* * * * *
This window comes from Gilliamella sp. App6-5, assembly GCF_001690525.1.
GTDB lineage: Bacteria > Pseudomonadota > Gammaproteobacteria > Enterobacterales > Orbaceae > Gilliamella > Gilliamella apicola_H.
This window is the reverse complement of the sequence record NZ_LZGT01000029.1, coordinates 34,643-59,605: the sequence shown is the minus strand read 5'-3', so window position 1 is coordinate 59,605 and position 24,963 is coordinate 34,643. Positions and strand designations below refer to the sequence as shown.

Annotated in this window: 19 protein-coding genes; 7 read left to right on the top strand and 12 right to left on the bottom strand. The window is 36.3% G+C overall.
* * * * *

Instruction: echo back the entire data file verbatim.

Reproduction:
This window comes from Gilliamella sp. App6-5, assembly GCF_001690525.1.
GTDB lineage: Bacteria > Pseudomonadota > Gammaproteobacteria > Enterobacterales > Orbaceae > Gilliamella > Gilliamella apicola_H.
This window is the reverse complement of the sequence record NZ_LZGT01000029.1, coordinates 34,643-59,605: the sequence shown is the minus strand read 5'-3', so window position 1 is coordinate 59,605 and position 24,963 is coordinate 34,643. Positions and strand designations below refer to the sequence as shown.

Annotated in this window: 19 protein-coding genes; 7 read left to right on the top strand and 12 right to left on the bottom strand. The window is 36.3% G+C overall.